Why dogs like to roll in shit and carcasses?

Discussion in 'Biology & Genetics' started by Syzygys, Oct 17, 2006.

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  1. invert_nexus Ze do caixao Valued Senior Member

    If I insulted you only to put you down, then I'd owe you an apology.
    If I insulted you for no reason, then I'd owe you an apology.
    However, I insult you for good reason. Because you behave poorly and unethically.

    You've still not apologized for being a dishonest little shit in this post:

    I'm waiting.

    As a matter of fact, I do derive some enjoyment from insulting vile little worms such as yourself.
    If you didn't behave as you did, then I wouldn't derive any satisfaction from pointing out your malbehavior and I would then no longer insult you.
    Emotions are a goad, you know.

    It does serve a purpose. It is a social cue for you to change your behavior to an appropriate one.
    You are simply socially stunted. You never learn.
    One can always hope though.

    As to scientific fact and truth... there you go again.
    You never learn.

    That just shows your learning deficit.
    This is the best way to respond to a post, Valich.
    In this way, we respond to specific points.
    In this way the person we respond to knows exactly which point we are responding to with each point of our response.
    It's called communication.
    I'm sorry that you are unable to grasp it.

    Of course, the reason you dislike it so much is because you often find yourself on the end of an insult and thus have misinterpreted this style of communication with insulting behavior.
    This is your problem however. Perhaps someday you will learn better.
    I doubt it though.

    You're not the only reader, Valich.
    Just because you have poor reading skills doesn't mean that others share them.

    I didn't insult you when I responded about how you posted views different than your own. I merely made the point that they are us unauthoritative as any other.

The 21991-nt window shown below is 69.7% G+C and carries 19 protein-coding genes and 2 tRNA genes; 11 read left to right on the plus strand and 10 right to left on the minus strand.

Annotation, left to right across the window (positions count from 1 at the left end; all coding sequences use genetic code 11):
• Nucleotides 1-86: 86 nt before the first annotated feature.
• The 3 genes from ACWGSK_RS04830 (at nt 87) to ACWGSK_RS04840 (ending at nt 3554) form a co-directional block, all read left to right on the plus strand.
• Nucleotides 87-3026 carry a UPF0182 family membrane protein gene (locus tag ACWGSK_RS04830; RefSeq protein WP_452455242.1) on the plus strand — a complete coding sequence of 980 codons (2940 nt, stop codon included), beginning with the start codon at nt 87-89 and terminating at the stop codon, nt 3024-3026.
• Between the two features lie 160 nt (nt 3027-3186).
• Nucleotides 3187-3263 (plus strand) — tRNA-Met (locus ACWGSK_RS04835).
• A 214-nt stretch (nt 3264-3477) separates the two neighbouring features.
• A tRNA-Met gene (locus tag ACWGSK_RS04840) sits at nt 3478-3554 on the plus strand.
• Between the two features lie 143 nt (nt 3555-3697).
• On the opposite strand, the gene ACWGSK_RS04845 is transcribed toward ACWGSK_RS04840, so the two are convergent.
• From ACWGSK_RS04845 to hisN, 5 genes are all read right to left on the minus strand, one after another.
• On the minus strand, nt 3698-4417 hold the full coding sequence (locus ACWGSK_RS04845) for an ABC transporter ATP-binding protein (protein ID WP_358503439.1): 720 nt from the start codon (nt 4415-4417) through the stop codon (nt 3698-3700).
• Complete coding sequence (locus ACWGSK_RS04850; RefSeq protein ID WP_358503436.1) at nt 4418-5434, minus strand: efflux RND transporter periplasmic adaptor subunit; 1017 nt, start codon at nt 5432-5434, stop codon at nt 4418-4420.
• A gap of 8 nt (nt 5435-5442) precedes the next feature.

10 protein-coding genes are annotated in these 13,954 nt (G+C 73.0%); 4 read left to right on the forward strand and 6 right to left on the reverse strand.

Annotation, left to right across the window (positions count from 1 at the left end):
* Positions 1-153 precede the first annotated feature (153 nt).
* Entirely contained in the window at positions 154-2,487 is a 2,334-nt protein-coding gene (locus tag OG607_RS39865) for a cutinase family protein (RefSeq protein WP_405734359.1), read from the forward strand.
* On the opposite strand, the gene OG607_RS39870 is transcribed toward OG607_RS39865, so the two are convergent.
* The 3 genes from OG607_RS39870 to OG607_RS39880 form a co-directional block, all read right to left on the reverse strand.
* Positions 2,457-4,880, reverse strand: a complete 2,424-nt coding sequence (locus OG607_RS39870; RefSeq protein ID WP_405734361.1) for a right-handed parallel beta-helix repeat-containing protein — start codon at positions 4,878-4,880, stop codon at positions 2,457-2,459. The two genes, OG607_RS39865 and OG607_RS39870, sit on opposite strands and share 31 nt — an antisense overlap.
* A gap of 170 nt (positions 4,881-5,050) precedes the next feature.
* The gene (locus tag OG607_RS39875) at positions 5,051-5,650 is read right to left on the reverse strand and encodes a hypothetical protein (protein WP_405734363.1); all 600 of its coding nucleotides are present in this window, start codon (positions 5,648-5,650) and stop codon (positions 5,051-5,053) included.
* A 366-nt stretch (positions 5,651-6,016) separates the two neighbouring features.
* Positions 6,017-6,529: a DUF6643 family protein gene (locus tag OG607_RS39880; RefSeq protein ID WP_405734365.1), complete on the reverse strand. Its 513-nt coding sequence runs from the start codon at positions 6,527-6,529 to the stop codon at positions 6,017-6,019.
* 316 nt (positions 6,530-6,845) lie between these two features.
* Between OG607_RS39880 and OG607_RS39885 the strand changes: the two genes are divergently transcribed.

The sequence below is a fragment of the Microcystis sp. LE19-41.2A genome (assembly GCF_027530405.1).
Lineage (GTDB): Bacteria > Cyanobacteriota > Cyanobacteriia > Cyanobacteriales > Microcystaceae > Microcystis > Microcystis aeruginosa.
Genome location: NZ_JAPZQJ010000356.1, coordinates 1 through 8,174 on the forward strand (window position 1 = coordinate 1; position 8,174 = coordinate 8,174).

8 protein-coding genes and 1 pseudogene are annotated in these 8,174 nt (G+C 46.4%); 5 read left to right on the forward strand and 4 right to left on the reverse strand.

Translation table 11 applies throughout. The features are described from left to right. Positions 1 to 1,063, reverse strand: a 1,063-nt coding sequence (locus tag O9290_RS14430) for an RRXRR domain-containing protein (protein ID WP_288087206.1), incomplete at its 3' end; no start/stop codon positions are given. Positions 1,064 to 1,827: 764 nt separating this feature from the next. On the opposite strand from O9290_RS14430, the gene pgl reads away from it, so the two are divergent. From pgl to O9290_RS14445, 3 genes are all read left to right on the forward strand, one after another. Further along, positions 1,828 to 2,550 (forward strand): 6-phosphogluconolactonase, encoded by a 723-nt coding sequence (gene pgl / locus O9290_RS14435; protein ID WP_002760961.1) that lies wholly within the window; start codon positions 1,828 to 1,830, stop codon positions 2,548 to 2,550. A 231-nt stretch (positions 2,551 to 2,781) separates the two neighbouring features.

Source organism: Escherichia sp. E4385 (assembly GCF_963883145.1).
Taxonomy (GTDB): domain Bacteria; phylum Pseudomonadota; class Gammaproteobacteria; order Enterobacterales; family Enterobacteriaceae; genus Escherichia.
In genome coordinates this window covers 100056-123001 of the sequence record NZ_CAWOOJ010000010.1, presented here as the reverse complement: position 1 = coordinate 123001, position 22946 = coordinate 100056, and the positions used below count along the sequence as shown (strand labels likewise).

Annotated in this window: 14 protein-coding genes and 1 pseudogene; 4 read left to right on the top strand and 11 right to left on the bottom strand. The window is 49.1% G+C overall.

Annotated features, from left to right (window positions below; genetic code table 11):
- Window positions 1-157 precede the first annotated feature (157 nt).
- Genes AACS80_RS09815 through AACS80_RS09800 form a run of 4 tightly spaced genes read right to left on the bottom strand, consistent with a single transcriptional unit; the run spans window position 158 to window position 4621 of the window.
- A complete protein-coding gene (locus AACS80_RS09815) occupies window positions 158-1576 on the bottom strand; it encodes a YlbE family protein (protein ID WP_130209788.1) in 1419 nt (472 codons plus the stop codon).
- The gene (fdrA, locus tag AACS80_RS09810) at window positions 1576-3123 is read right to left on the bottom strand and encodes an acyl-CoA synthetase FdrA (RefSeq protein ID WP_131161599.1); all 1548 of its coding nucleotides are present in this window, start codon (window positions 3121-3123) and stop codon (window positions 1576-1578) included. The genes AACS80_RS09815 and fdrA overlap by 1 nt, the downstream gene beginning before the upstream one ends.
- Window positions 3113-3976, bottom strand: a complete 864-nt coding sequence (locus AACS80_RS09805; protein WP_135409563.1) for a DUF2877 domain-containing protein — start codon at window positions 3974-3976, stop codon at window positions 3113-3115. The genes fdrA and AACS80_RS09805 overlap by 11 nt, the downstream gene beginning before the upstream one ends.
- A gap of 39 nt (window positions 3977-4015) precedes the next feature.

There's this little thing called intelligent discussion, Valich.
    You put forward a theory then you back it up with logic.
    You are incapable of this.

    You have authoritatively stated something that was never in any doubt.
    Duh. Instincts are inherited from ancestors. Duh.

    A viewpoint which has been stated again and again... but, you don't read people's posts...
    As I said.
    Your loss.


    You fucking idiot.
    No one ever doubted this. This was never in question.
    Christ you're fucking stupid.
    See why I'm insulting you? Because you're being fucking dumb.

    Although, the likelihood of this behavior benefiting the ability to capture prey is low. Social concerns are more likely.

    2 and 3 seem most likely to me.
    However, I also think that my argument for creation of a social pack smell has strong reasoning behind it.

    1 and 4 are unlikely.

    I think it's saying something about how stupid you are.

    Thank you, Captain Obvious.
    Last edited: Nov 19, 2006
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  3. Theoryofrelativity Banned Banned

    you're doing it again.

    You have confirmed the answer can not be found yet you insist on looking for it?

    speculation is all one can do when wondering 'why'. The experts have speculated and drawn conclusions based on that speculation. You consider that speculation flawed. That is your privilage. But who is speculating from a position of most knowledge of the subject...you or they?

    I am happy to accept a novices speculation.....I am the first to accept 'experts' can be blinkered and 'set' in one way of thinking.